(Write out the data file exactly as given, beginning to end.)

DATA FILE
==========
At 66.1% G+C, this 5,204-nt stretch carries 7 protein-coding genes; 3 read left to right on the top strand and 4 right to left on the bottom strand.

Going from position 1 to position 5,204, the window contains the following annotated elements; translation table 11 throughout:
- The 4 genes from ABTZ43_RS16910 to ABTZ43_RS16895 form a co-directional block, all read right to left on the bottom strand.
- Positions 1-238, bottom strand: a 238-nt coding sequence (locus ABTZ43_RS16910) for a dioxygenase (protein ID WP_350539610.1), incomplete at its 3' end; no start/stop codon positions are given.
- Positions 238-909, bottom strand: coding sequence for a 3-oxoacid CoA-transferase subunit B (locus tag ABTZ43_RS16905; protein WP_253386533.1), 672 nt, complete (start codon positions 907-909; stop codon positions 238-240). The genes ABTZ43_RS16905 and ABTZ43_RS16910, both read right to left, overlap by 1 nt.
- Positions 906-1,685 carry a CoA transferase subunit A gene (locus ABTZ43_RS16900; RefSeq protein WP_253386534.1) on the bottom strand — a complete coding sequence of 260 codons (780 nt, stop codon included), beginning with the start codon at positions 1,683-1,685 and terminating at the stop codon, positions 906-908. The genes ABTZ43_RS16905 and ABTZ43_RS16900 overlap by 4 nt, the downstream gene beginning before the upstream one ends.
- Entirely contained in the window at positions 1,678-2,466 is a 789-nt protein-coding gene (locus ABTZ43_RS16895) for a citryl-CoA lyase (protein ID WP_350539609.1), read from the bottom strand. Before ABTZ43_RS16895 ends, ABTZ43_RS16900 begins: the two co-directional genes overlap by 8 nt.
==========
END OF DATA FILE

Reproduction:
At 66.1% G+C, this 5,204-nt stretch carries 7 protein-coding genes; 3 read left to right on the top strand and 4 right to left on the bottom strand.

Going from position 1 to position 5,204, the window contains the following annotated elements; translation table 11 throughout:
- The 4 genes from ABTZ43_RS16910 to ABTZ43_RS16895 form a co-directional block, all read right to left on the bottom strand.
- Positions 1-238, bottom strand: a 238-nt coding sequence (locus ABTZ43_RS16910) for a dioxygenase (protein ID WP_350539610.1), incomplete at its 3' end; no start/stop codon positions are given.
- Positions 238-909, bottom strand: coding sequence for a 3-oxoacid CoA-transferase subunit B (locus tag ABTZ43_RS16905; protein WP_253386533.1), 672 nt, complete (start codon positions 907-909; stop codon positions 238-240). The genes ABTZ43_RS16905 and ABTZ43_RS16910, both read right to left, overlap by 1 nt.
- Positions 906-1,685 carry a CoA transferase subunit A gene (locus ABTZ43_RS16900; RefSeq protein WP_253386534.1) on the bottom strand — a complete coding sequence of 260 codons (780 nt, stop codon included), beginning with the start codon at positions 1,683-1,685 and terminating at the stop codon, positions 906-908. The genes ABTZ43_RS16905 and ABTZ43_RS16900 overlap by 4 nt, the downstream gene beginning before the upstream one ends.
- Entirely contained in the window at positions 1,678-2,466 is a 789-nt protein-coding gene (locus ABTZ43_RS16895) for a citryl-CoA lyase (protein ID WP_350539609.1), read from the bottom strand. Before ABTZ43_RS16895 ends, ABTZ43_RS16900 begins: the two co-directional genes overlap by 8 nt.